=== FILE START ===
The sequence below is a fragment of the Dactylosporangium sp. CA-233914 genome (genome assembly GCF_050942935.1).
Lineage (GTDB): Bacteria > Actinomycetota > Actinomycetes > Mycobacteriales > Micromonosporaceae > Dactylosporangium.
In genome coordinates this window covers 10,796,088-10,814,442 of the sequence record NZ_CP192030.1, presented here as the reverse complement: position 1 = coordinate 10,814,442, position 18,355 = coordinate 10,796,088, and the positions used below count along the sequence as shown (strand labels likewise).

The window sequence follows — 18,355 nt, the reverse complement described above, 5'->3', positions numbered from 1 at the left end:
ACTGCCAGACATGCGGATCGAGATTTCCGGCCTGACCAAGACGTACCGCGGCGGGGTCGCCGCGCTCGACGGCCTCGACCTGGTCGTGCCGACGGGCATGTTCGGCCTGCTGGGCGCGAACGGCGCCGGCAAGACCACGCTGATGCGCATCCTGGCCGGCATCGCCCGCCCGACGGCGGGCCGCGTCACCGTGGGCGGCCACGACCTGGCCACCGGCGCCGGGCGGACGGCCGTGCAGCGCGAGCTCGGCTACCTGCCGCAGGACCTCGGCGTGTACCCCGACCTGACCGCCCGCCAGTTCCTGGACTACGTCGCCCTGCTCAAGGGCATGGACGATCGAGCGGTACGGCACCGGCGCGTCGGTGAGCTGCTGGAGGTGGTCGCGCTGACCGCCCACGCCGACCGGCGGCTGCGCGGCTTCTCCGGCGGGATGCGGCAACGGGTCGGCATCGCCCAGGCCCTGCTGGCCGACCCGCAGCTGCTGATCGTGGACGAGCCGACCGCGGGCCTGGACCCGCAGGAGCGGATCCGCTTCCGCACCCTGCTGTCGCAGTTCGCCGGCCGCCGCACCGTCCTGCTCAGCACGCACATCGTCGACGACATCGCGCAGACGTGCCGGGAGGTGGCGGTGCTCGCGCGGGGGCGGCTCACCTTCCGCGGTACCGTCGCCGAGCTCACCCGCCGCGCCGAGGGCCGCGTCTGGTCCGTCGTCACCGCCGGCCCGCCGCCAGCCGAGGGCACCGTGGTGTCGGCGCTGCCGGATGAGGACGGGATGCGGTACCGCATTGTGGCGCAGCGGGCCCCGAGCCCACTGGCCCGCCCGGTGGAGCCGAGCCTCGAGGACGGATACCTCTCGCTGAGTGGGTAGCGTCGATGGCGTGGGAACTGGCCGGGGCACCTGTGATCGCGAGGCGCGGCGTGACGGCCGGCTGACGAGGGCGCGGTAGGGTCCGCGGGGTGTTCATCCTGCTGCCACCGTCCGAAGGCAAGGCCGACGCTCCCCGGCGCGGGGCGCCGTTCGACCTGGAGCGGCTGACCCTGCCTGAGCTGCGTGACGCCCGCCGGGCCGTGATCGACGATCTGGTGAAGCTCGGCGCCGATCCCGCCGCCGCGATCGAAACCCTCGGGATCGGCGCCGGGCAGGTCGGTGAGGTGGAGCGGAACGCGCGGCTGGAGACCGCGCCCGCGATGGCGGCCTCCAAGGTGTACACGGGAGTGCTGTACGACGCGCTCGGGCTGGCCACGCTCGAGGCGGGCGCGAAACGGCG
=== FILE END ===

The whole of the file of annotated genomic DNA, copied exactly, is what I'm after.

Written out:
The sequence below is a fragment of the Dactylosporangium sp. CA-233914 genome (genome assembly GCF_050942935.1).
Lineage (GTDB): Bacteria > Actinomycetota > Actinomycetes > Mycobacteriales > Micromonosporaceae > Dactylosporangium.
In genome coordinates this window covers 10,796,088-10,814,442 of the sequence record NZ_CP192030.1, presented here as the reverse complement: position 1 = coordinate 10,814,442, position 18,355 = coordinate 10,796,088, and the positions used below count along the sequence as shown (strand labels likewise).

The window sequence follows — 18,355 nt, the reverse complement described above, 5'->3', positions numbered from 1 at the left end:
ACTGCCAGACATGCGGATCGAGATTTCCGGCCTGACCAAGACGTACCGCGGCGGGGTCGCCGCGCTCGACGGCCTCGACCTGGTCGTGCCGACGGGCATGTTCGGCCTGCTGGGCGCGAACGGCGCCGGCAAGACCACGCTGATGCGCATCCTGGCCGGCATCGCCCGCCCGACGGCGGGCCGCGTCACCGTGGGCGGCCACGACCTGGCCACCGGCGCCGGGCGGACGGCCGTGCAGCGCGAGCTCGGCTACCTGCCGCAGGACCTCGGCGTGTACCCCGACCTGACCGCCCGCCAGTTCCTGGACTACGTCGCCCTGCTCAAGGGCATGGACGATCGAGCGGTACGGCACCGGCGCGTCGGTGAGCTGCTGGAGGTGGTCGCGCTGACCGCCCACGCCGACCGGCGGCTGCGCGGCTTCTCCGGCGGGATGCGGCAACGGGTCGGCATCGCCCAGGCCCTGCTGGCCGACCCGCAGCTGCTGATCGTGGACGAGCCGACCGCGGGCCTGGACCCGCAGGAGCGGATCCGCTTCCGCACCCTGCTGTCGCAGTTCGCCGGCCGCCGCACCGTCCTGCTCAGCACGCACATCGTCGACGACATCGCGCAGACGTGCCGGGAGGTGGCGGTGCTCGCGCGGGGGCGGCTCACCTTCCGCGGTACCGTCGCCGAGCTCACCCGCCGCGCCGAGGGCCGCGTCTGGTCCGTCGTCACCGCCGGCCCGCCGCCAGCCGAGGGCACCGTGGTGTCGGCGCTGCCGGATGAGGACGGGATGCGGTACCGCATTGTGGCGCAGCGGGCCCCGAGCCCACTGGCCCGCCCGGTGGAGCCGAGCCTCGAGGACGGATACCTCTCGCTGAGTGGGTAGCGTCGATGGCGTGGGAACTGGCCGGGGCACCTGTGATCGCGAGGCGCGGCGTGACGGCCGGCTGACGAGGGCGCGGTAGGGTCCGCGGGGTGTTCATCCTGCTGCCACCGTCCGAAGGCAAGGCCGACGCTCCCCGGCGCGGGGCGCCGTTCGACCTGGAGCGGCTGACCCTGCCTGAGCTGCGTGACGCCCGCCGGGCCGTGATCGACGATCTGGTGAAGCTCGGCGCCGATCCCGCCGCCGCGATCGAAACCCTCGGGATCGGCGCCGGGCAGGTCGGTGAGGTGGAGCGGAACGCGCGGCTGGAGACCGCGCCCGCGATGGCGGCCTCCAAGGTGTACACGGGAGTGCTGTACGACGCGCTCGGGCTGGCCACGCTCGAGGCGGGCGCGAAACGGCG